“The extra happiness which that policy generates per dollar of expenditure provides the critical ratio which all other projects must exceed if they are to pass the test of value for money.” (Layard and O’Donnell, 2015)
Policies that increase employment and help workers find jobs improves national wellbeing because the “long-lasting effect unemployment…the unhappiness from being laid off, the sense of being useless, tends to linger on in some cases for years afterwards.” (Miners, 2010)
Working hours and employment flexibility can also improve national happiness, however, there does not seem to be a direct correlation as the graph below shows:
Yet there is no doubt that public policies that insulate citizens from the ups and downs of the economy appear to promote greater human happiness for all citizens in a nation. (Flavin and Radcliff, 2014)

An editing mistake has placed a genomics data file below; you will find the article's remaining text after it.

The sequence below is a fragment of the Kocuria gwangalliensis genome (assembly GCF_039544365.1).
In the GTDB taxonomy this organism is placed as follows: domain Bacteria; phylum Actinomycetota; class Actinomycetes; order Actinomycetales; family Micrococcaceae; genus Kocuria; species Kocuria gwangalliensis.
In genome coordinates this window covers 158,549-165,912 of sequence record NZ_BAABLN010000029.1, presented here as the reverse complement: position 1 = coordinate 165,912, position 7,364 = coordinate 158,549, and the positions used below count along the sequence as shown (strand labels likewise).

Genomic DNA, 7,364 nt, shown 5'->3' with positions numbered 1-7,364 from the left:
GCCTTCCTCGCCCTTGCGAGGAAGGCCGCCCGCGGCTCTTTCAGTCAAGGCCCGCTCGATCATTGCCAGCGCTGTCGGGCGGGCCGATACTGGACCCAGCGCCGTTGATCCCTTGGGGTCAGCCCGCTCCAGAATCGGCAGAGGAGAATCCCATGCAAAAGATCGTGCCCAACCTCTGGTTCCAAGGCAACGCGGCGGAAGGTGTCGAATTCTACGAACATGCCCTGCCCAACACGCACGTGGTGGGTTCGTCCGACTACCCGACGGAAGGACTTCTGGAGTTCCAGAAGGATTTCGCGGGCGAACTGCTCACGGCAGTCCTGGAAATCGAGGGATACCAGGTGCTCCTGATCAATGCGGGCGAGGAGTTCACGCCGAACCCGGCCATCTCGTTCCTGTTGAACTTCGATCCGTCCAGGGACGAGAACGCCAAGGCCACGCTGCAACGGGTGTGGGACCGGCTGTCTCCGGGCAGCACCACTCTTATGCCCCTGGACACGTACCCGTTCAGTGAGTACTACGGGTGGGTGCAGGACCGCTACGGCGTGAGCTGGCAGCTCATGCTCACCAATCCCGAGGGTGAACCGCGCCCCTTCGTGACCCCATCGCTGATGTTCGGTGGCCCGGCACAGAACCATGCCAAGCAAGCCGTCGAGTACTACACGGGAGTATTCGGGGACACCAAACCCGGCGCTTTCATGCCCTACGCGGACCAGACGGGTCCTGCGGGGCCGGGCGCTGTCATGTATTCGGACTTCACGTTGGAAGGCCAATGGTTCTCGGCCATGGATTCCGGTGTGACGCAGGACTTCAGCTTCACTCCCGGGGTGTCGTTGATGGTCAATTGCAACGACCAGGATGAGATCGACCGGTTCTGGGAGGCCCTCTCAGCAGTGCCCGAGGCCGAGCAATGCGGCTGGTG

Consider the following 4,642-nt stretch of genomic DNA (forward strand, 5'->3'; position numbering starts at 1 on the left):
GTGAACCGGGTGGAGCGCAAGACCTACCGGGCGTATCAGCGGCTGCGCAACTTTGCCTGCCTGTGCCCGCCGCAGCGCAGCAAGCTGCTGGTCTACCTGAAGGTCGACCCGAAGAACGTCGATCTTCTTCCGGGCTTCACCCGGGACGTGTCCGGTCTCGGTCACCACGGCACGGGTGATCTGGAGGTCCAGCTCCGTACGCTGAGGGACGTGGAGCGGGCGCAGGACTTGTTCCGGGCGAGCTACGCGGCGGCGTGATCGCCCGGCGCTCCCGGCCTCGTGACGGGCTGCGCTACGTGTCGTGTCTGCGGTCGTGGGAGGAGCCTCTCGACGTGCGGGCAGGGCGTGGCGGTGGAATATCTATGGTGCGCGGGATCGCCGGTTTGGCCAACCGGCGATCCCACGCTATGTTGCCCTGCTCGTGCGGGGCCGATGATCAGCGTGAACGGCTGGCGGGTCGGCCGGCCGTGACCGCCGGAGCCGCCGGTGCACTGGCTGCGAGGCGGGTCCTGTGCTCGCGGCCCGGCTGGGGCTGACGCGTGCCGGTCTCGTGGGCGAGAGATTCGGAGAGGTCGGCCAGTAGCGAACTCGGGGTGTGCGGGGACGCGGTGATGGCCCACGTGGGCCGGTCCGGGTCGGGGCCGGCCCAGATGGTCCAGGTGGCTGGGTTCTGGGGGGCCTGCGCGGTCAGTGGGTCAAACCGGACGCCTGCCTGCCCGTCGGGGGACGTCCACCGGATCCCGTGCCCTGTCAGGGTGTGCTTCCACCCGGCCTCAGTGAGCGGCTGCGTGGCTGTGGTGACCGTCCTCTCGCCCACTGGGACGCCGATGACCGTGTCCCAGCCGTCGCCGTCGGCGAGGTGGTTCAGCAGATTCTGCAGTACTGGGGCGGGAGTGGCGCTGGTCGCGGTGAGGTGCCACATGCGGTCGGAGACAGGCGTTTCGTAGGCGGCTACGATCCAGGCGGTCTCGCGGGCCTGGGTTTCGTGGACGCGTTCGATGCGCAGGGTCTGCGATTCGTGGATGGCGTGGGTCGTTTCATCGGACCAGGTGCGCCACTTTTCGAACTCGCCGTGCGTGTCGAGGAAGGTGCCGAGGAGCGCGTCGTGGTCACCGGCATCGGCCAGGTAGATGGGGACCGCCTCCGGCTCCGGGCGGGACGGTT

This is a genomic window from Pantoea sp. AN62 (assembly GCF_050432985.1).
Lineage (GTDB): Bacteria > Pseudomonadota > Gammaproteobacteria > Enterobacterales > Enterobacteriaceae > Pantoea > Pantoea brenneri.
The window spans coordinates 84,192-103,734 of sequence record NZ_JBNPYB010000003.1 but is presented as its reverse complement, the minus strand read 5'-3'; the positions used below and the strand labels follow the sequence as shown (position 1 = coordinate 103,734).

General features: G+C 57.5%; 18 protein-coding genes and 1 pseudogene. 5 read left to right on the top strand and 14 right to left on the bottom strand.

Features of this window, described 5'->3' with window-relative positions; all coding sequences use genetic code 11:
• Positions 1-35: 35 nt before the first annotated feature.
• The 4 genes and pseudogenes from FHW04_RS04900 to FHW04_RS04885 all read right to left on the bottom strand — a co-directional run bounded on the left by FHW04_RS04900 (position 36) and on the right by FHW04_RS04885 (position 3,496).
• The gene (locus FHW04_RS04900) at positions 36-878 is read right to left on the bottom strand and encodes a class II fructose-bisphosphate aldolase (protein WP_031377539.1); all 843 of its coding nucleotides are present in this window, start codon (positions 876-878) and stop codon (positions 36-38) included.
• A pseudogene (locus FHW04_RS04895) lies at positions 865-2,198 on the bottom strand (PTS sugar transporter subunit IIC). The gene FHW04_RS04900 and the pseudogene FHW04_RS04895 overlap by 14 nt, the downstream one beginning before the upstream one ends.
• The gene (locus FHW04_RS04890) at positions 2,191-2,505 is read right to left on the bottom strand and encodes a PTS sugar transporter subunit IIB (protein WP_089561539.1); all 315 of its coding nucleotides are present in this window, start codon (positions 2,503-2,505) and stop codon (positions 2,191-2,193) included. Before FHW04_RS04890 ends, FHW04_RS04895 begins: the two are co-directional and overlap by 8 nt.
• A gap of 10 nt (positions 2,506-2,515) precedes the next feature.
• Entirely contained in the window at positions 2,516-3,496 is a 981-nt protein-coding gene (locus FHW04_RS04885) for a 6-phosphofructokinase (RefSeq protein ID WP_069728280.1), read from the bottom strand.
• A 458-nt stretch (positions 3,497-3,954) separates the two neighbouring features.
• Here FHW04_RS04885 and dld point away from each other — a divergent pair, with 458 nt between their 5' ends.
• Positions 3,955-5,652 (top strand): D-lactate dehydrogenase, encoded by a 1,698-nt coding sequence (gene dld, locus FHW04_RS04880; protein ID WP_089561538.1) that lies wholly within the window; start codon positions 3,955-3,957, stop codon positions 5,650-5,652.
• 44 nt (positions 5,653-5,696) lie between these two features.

Poverty and Inequality
Policies to increase income for the poor are considered effective but “for those above poverty level, increased income doesn’t improve average happiness levels very much.” (Martin, 2014) While poverty certainly makes people miserable, wealth does not bring happiness.
The notion of inequity in public policy depends on the country context and the relationship between income inequality and happiness is more complex than was previously assumed. While excessive income inequality may impair fairness, excessive economic egalitarianism may reduce efficiency. A recent study showed that before a critical level of income inequality is reached, rising income inequality may be accompanied by a higher level of happiness, probably because the social comparison of aspiring individuals with their richer co-nationals promotes expectations that the income gap can be closed and offers a sense of financial optimism.